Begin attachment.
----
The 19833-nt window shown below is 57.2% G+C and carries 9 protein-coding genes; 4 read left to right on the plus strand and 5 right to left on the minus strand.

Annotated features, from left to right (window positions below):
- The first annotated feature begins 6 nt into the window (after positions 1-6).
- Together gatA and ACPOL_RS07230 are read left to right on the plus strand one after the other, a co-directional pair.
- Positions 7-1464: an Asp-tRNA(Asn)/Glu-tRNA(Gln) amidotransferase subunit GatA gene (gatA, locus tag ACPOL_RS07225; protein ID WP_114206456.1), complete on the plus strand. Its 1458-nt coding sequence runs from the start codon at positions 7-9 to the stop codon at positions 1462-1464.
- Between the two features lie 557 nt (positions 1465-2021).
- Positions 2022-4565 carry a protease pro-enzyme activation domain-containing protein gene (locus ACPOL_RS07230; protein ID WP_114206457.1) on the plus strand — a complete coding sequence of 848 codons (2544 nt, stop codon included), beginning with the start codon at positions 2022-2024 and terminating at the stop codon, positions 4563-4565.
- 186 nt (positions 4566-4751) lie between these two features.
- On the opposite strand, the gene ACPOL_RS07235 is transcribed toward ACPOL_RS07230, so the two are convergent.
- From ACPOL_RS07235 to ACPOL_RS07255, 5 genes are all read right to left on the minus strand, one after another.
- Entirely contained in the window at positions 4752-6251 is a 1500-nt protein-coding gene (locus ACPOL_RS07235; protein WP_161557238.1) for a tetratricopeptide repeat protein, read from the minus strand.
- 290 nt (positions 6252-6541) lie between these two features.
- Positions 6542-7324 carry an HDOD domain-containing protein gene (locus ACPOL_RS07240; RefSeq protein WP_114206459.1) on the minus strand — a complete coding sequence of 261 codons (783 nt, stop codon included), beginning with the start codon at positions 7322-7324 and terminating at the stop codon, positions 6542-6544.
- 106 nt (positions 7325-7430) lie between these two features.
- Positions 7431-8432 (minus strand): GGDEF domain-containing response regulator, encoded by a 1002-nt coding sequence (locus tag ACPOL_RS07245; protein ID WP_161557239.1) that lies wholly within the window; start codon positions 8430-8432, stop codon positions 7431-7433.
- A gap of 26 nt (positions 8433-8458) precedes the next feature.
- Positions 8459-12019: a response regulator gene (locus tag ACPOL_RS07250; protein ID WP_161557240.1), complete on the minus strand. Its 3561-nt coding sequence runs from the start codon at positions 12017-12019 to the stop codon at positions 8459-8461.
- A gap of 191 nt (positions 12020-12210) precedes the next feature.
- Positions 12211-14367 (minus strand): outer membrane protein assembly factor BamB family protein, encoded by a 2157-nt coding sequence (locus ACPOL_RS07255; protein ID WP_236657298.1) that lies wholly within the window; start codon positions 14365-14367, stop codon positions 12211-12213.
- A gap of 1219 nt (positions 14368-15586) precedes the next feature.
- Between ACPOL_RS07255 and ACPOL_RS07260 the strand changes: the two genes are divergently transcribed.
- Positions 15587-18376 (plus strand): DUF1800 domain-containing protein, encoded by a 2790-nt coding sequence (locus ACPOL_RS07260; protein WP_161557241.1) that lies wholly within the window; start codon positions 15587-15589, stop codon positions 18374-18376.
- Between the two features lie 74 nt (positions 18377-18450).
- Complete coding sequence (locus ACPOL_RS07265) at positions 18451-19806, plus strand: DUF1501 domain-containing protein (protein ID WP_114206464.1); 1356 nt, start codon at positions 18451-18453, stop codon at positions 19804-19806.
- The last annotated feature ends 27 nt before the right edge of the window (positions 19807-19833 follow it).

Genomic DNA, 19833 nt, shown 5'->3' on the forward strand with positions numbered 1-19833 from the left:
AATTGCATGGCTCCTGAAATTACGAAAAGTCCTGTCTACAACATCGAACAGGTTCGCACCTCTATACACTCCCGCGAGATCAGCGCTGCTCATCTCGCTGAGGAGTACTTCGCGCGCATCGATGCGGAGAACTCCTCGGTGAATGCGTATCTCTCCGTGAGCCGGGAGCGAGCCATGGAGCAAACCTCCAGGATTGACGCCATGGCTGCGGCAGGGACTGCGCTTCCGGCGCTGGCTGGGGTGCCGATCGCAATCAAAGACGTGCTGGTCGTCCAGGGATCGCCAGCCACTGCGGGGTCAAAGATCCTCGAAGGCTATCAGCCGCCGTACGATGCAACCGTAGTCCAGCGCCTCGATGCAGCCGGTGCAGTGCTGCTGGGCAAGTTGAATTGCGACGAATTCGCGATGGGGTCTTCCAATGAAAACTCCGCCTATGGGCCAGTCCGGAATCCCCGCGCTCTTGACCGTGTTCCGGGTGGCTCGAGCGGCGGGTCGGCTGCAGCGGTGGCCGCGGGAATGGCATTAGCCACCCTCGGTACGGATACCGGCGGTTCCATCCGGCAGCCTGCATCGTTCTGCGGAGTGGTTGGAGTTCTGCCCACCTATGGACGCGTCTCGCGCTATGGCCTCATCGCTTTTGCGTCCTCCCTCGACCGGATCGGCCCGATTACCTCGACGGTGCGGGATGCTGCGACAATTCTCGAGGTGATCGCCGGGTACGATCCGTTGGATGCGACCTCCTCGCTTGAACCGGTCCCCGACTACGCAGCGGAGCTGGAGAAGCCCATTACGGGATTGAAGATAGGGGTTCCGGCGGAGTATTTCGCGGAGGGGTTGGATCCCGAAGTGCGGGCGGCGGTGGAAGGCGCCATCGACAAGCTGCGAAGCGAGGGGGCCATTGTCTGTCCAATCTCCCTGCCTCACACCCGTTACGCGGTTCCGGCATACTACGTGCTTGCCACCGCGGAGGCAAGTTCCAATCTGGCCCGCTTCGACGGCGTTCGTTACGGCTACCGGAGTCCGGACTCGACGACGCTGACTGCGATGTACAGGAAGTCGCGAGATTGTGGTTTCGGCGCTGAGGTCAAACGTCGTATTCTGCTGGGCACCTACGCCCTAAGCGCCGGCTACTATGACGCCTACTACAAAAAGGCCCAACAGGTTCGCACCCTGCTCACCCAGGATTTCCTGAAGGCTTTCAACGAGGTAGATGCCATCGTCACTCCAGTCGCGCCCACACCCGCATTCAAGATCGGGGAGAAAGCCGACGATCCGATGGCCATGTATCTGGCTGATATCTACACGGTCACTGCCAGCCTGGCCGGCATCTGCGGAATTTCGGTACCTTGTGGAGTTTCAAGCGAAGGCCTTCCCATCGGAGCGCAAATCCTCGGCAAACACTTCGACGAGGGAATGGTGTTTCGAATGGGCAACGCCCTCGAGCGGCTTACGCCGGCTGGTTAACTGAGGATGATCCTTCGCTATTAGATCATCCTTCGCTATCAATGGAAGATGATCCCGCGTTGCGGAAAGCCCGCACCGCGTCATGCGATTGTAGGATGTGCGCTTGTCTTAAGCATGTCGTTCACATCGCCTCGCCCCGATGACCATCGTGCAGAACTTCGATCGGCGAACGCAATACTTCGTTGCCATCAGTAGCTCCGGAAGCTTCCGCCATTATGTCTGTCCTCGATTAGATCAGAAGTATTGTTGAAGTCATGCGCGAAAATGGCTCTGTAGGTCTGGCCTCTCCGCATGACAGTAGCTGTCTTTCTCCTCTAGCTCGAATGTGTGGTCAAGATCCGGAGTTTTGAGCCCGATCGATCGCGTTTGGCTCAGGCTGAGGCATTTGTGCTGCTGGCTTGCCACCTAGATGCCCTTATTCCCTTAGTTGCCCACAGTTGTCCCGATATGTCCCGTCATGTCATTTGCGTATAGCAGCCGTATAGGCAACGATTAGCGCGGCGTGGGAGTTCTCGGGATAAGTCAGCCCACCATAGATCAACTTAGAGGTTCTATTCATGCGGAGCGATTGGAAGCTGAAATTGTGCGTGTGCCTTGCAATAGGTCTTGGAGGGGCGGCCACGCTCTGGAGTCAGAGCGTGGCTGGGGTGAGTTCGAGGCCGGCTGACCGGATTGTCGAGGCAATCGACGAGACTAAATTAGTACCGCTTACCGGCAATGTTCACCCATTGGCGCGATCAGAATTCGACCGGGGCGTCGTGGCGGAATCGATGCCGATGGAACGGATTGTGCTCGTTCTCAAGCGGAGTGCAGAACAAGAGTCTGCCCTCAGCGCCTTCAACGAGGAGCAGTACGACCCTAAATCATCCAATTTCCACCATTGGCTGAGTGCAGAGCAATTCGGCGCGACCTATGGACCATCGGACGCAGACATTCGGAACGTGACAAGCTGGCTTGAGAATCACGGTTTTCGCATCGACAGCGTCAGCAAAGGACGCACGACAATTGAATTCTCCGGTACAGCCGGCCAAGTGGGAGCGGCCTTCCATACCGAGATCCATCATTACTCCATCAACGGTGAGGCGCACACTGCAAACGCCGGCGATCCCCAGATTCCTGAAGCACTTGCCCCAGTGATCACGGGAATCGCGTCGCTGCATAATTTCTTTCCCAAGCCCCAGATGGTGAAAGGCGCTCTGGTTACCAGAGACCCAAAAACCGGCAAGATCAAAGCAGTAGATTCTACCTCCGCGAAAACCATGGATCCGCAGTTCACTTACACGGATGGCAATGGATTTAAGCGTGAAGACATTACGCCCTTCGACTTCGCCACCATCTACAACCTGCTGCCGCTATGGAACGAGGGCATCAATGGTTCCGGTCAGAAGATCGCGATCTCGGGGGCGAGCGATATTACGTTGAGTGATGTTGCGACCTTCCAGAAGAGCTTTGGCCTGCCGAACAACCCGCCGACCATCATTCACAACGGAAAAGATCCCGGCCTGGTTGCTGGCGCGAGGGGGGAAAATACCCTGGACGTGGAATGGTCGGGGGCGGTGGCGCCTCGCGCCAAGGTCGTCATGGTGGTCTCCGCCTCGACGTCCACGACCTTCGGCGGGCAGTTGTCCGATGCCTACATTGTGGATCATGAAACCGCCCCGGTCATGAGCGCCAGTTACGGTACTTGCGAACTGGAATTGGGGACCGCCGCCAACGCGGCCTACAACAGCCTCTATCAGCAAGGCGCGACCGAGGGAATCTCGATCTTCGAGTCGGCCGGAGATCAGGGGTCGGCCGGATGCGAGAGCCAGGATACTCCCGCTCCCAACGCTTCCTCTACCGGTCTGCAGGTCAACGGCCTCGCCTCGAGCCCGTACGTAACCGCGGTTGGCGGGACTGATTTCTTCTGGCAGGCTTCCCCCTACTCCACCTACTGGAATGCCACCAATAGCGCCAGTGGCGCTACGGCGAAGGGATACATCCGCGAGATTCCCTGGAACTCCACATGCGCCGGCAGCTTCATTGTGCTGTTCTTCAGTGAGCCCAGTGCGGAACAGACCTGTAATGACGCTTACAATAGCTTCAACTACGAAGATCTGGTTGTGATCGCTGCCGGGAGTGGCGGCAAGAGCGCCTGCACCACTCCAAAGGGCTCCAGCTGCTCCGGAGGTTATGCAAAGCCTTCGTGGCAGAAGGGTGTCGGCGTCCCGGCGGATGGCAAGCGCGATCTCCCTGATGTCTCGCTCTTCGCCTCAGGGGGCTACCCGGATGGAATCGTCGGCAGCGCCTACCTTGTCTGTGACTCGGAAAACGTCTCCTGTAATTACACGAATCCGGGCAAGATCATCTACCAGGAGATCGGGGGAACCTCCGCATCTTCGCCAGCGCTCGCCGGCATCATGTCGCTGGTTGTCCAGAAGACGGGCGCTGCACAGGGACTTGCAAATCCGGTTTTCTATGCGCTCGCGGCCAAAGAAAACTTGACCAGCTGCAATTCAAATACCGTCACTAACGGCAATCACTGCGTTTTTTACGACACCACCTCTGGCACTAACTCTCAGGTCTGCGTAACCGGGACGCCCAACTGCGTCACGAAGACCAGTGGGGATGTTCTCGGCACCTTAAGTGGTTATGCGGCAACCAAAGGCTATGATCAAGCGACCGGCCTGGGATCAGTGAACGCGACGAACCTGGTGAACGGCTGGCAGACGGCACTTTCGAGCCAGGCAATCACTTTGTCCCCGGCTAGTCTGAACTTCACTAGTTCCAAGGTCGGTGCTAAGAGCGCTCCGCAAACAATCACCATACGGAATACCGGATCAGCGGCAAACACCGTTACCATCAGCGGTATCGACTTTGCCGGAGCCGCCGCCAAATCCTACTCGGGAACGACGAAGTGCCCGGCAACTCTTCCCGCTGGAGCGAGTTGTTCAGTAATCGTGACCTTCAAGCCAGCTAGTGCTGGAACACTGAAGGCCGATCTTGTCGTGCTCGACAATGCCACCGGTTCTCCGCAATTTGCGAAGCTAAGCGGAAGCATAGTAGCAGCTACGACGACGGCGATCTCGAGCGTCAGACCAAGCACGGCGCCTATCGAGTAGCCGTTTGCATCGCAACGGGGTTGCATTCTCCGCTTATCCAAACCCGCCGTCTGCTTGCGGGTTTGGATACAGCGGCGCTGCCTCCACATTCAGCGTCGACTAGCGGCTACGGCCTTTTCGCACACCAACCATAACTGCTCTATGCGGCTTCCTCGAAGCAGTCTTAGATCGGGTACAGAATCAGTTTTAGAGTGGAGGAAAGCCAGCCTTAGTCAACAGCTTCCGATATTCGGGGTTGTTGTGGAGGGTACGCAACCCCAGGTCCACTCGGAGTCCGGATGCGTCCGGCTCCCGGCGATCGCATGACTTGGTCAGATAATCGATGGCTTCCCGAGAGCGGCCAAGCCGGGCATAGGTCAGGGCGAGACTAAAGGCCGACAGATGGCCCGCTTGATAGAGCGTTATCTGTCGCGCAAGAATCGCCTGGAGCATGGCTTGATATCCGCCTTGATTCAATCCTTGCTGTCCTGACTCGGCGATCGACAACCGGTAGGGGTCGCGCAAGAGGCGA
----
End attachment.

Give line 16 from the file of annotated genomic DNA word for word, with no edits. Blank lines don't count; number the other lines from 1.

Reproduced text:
- A gap of 26 nt (positions 8433-8458) precedes the next feature.